Ever heard of a fish chop? Well, it’s not a wrestling move or a deadly one-punch tae kwon do maneuver. A fish chop is the meat that remains around the collar of a fish; this lesser-known cut of the fish is generally used to make fumet (fish stock) or, if you work in my kitchen, many times it is known as family meal. If I remember correctly, famous chef David Burke even tried to patent a halibut version of this cut, which he sells as a “halibut T-bone” in most of his restaurants.
This past weekend, The Dining Studio hosted five winemakers and Margaret Calvet, a wine negociant from the Bordeaux region of France, and we had hamachi on the menu. After cutting three beautiful sides of the rich and fatty fish, I was left with the hamachi chops. Not wanting to share my chops with the rest of the staff, I quickly secreted the chops away to the cooler for Sunday barbecuing. These chops, or collars, take to grilling perfectly; there is something about charcoal and plum wood-grilled fish skin that makes me drool. Some of the allure of the collar is that the meat surrounding the bone is belly meat, which means it is unctuous and full-flavored. Let me reiterate, it is full-flavored, not sublime or elegant. This is peasant/working man's food meant to be eaten with your hands, not always a selling point to many that may be on the fence about their liking of fish or those not wanting to work at the table to get food to their mouths. But this is why I get excited eating it, full flavors, eating with my hands . . . old school. If your fish is really fresh, there is no better way to eat it than picking it off the bone. The bones and skin help keep the fish moist and protect it from the heat of the grill; plus, crispy, charred skin is delectable when dipping in a little ponzu or spritzed with fresh lemon.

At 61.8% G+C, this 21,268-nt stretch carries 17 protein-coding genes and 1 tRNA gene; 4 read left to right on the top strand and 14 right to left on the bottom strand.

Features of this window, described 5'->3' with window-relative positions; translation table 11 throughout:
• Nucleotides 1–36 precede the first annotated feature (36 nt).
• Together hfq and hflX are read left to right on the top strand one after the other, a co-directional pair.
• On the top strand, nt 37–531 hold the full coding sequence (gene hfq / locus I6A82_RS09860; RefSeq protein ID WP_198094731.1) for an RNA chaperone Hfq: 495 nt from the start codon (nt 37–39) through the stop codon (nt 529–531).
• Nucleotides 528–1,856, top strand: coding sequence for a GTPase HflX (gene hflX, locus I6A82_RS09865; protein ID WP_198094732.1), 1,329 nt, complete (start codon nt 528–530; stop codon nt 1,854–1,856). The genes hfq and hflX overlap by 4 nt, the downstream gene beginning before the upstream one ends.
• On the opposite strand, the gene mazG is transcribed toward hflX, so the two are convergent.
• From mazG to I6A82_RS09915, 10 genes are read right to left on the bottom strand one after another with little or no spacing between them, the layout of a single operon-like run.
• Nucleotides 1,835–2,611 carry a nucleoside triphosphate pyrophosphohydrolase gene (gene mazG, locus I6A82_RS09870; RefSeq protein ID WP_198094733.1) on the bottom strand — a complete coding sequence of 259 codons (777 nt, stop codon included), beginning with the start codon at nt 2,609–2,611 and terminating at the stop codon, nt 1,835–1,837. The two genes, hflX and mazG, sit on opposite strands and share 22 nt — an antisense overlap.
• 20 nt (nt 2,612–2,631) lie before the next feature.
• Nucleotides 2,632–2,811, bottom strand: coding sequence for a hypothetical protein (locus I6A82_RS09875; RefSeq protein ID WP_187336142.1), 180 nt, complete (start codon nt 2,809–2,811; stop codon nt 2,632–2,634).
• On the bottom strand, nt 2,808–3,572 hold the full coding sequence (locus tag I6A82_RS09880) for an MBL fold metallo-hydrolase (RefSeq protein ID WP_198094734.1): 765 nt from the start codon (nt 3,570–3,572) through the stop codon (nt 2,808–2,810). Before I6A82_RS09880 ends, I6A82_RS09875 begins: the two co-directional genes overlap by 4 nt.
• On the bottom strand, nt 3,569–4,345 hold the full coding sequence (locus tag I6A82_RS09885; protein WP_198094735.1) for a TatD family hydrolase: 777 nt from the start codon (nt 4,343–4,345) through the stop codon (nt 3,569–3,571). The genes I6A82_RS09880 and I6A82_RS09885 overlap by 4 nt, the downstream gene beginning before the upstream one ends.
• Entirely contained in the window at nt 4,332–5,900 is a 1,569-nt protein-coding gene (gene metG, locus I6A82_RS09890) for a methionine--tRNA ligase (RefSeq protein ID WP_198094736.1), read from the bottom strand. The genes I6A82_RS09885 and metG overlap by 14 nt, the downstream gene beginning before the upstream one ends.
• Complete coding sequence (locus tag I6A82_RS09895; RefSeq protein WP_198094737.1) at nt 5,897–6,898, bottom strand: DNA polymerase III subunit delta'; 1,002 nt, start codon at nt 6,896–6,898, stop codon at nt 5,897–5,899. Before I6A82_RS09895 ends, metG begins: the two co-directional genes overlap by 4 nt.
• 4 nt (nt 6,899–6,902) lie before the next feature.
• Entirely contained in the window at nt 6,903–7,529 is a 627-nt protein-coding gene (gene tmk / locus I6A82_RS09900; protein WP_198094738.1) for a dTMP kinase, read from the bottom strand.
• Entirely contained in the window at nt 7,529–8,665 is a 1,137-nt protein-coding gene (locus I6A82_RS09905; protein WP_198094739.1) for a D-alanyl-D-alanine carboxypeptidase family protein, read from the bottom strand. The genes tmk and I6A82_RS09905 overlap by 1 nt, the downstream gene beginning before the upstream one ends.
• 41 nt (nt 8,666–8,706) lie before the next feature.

The grilling process is simple: sprinkle with salt and pepper, and grill over a medium-hot grill until falling off the bone. Be careful as to not char the skin too much; you want it to be crispy, but it also needs to protect the meat underneath. My hamachi chops took approximately four minutes a side.
I talked with Brian at Coastal Seafoods, and he said that with the amount of halibut they move, they often have chops available. Call ahead for availability.
Wash your hands, tie your bib, and start picking.
The Dining Studio is hosting Rush River Brewing on May 9th, and there are still a few seats available. We will be featuring five beers, passed hors d'oeuvres, and a four-course dinner for $55 plus tax. Call 612-331-3310 for reservations.